Saturday, July 2, 2022
Addressing the Challenges in Breastfeeding: Advice Every Mom Should Know
By Kaiser Permanente
Published August 8, 2019

Latching on, low milk supply, when enough is enough!


Courtesy of Kaiser Permanente

With August recognized as National Breastfeeding Month, it is important for new moms to understand how to overcome common barriers to breastfeeding, and what to expect when preparing to breastfeed for the first time.

Exclusive breastfeeding for 6 months has been shown to have benefits for the infant and mother. A thirty-year study from Kaiser Permanente showed that women who breastfed for six months or more across all births had a 47 percent reduction in their risk of developing type 2 diabetes compared to those who did not breastfeed at all. While there are many benefits, many mothers have challenges at the start of their breastfeeding journey.


“Breastfeeding is not always easy, and it doesn’t always work as we’d like, but when moms can settle into it – it is very rewarding,” said Lois Watts, MPH, and International Board-Certified Lactation Consultant at Kaiser Permanente in Southern California.

Most common concerns for new mothers breastfeeding for the first time include latching, producing too much milk or not enough, diet, and understanding the infant’s feeding cues. Lactation Consultant, Lois Watts, who has been helping moms for 32 years as a lactation consultant, shared some answers to the most common questions mothers new to breastfeeding have.


Q: What should I do if my baby doesn’t latch right away?

While many babies latch shortly after delivery, not all babies are able or ready to do so.  To encourage latching:

Place baby skin to skin to provide opportunities throughout the first day for baby to latch.  If after several attempts the baby is unable to latch, then manually express your colostrum or request a breast pump to stimulate your body until the baby is able to feed.  Any milk obtained can be fed back to the baby.   If the nipple shape or pliability is affecting baby’s ability to latch, request help from the Registered Nurse or Lactation Consultant to use appropriate tools to address this.


Q: What should I avoid while breastfeeding?

There are many myths when it comes to foods and breastfeeding.

Generally, it is important to know the allergy history for both parent’s and their families. Observe the baby if any of those foods are consumed.  A diet rich in good protein sources, whole grains, lots of veggies & fruits is recommended.  Also, hydration is important, especially in the warmer, dryer months.

Q: Is it normal to have uneven milk supply?

Yes, it is very normal to have breasts that produce different amounts of milk.

Try to use both breasts to feed (not favoring the one that is the better producer – this will just exacerbate the situation). If the difference is marked, then some extra pumping on the lower producing side might help but may not fix the problem entirely.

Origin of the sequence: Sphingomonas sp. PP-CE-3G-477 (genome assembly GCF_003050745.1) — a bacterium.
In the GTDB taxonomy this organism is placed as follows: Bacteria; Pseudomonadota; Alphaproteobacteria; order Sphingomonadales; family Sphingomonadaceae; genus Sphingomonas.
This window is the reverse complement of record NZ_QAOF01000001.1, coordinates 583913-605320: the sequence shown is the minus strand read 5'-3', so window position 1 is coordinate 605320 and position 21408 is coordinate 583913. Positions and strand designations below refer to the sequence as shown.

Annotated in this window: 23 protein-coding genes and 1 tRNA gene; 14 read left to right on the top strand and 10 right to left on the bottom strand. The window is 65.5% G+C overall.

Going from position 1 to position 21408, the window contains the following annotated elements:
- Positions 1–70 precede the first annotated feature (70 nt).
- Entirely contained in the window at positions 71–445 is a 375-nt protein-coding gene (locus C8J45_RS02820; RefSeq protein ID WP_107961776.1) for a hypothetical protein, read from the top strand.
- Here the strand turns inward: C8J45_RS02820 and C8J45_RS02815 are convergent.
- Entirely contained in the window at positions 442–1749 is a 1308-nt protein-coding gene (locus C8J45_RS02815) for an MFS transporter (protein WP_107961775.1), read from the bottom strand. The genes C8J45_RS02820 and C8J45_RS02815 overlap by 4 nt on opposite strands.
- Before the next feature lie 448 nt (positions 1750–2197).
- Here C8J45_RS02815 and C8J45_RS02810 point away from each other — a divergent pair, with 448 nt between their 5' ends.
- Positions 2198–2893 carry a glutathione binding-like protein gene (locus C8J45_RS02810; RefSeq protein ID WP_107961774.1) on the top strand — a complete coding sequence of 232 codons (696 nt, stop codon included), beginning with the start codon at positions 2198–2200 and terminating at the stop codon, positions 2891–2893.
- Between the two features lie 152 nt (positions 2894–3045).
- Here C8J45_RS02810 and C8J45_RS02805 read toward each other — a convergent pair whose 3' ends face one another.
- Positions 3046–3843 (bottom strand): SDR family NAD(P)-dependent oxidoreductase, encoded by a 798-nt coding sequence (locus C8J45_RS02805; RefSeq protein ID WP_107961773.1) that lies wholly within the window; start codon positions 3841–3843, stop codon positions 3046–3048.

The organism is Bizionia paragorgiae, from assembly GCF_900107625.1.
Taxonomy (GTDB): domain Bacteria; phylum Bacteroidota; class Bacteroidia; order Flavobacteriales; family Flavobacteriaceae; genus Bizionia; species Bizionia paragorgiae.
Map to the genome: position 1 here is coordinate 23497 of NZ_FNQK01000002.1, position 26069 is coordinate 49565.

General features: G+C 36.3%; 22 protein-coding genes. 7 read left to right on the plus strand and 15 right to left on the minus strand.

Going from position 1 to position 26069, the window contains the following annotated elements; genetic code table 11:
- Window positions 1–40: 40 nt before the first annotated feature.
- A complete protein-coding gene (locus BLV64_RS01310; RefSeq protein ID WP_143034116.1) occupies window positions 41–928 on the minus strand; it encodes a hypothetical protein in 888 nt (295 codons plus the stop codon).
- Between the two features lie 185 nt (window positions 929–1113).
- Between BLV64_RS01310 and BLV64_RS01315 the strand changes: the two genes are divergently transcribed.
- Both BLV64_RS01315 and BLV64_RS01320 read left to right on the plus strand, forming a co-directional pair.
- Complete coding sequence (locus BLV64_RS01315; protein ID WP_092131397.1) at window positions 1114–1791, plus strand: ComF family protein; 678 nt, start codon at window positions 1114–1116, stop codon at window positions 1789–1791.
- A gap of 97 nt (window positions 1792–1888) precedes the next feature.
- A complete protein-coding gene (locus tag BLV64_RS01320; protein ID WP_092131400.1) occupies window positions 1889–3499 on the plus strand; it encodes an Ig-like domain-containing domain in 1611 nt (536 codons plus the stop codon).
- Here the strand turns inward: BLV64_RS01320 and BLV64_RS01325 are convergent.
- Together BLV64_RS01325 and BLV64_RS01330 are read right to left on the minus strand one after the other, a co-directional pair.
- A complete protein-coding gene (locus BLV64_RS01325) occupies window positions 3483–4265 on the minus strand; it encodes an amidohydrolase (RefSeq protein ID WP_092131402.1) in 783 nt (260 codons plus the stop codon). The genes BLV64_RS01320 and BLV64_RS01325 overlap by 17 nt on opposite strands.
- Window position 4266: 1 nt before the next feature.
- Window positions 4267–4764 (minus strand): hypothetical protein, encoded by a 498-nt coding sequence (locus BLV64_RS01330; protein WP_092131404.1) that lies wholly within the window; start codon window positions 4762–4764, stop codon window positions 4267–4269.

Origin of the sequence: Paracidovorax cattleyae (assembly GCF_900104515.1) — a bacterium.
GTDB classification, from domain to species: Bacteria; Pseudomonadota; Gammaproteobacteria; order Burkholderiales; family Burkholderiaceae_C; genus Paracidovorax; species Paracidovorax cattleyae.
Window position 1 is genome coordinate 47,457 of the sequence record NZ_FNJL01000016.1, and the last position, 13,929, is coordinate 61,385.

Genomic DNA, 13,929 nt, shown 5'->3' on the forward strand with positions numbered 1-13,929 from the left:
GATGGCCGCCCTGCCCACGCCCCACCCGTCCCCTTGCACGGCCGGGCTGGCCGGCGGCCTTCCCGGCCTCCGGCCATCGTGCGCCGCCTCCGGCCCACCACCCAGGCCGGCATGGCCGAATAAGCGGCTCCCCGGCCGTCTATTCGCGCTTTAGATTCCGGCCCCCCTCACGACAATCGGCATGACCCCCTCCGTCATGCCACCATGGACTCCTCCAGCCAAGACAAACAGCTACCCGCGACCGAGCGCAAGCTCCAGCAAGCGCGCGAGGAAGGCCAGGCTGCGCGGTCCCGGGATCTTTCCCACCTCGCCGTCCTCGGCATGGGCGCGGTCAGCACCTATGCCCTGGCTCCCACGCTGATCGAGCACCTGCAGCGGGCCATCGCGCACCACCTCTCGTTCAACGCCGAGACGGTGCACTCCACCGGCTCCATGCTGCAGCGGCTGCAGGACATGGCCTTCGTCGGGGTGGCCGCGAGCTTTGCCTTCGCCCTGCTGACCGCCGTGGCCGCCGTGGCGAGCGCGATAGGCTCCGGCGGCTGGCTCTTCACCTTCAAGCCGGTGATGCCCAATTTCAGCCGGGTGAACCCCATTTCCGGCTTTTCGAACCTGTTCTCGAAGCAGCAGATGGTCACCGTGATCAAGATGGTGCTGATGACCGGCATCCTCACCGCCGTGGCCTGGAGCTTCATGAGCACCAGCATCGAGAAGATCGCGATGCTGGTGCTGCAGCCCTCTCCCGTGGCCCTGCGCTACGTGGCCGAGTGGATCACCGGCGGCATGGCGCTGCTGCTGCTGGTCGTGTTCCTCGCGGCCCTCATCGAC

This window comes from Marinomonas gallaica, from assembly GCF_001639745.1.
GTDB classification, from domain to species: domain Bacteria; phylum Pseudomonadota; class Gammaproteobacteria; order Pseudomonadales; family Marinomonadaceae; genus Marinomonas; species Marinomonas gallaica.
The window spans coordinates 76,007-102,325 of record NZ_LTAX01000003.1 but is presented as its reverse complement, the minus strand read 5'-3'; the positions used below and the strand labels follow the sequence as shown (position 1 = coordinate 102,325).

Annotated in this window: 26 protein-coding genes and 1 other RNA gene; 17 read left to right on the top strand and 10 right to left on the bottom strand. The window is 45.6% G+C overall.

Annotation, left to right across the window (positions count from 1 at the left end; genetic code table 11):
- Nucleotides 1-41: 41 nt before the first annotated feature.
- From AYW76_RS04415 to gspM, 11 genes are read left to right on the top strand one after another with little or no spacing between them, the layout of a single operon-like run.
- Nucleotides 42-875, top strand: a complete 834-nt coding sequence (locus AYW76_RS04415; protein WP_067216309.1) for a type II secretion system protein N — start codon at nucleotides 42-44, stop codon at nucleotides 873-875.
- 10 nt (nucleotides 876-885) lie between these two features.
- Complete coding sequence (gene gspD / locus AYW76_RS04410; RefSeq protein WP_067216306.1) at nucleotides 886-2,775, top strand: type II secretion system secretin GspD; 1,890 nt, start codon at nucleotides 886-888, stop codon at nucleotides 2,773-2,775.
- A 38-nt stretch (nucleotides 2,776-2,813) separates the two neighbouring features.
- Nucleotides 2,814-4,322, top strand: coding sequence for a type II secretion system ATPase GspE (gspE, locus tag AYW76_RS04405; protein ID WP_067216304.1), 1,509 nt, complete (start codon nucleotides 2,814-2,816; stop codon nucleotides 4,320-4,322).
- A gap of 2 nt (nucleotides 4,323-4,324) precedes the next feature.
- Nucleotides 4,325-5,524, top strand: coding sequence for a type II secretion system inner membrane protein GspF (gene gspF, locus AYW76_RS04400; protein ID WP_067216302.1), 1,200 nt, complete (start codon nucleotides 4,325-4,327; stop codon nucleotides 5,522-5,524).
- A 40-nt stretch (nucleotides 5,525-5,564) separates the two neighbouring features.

Q: How can I increase my milk supply?

It is important to work with a trained lactation professional to asses if the supply concerns are perceived or real.

  1. Make sure you breastfeed frequently— at least 8-12x/day)
  2. Pump after each feeding. The more drained the breast is, the higher the rate of production it will have.
  3. Stay hydrated.
  4. Use supportive foods that help the body make more milk like oatmeal, dark leafy greens, and nuts.

Q: My baby seems to eat all day; how do I know when I am overfeeding?

Once a baby is approximately 3-4 weeks old, he/she will consume somewhere between 25-30oz of milk per day.

First, I would check that there is sufficient milk. A mom with a borderline low supply may have a baby who wants to “feed all day”.  A lactation consultant who provides Test Weights can work with you to determine how much the baby is transferring during feedings. A test weight is the process of weighing your baby before and after breastfeeding.

These are all normal concerns for new moms who plan to breastfeed, but these concerns can be overcome with good support, the right tools, and perseverance.


About Kaiser Permanente

Kaiser Permanente is committed to helping shape the future of health care. We are recognized as one of America’s leading health care providers and not-for-profit health plans. Founded in 1945, Kaiser Permanente has a mission to provide high-quality, affordable health care services and to improve the health of our members and the communities we serve. We currently serve 12.3 million members in eight states and the District of Columbia. Care for members and patients is focused on their total health and guided by their personal Permanente Medical Group physicians, specialists and team of caregivers. Our expert and caring medical teams are empowered and supported by industry-leading technology advances and tools for health promotion, disease prevention, state-of-the-art care delivery and world-class chronic disease management. Kaiser Permanente is dedicated to care innovations, clinical research, health education and the support of community health. For more information, go to:



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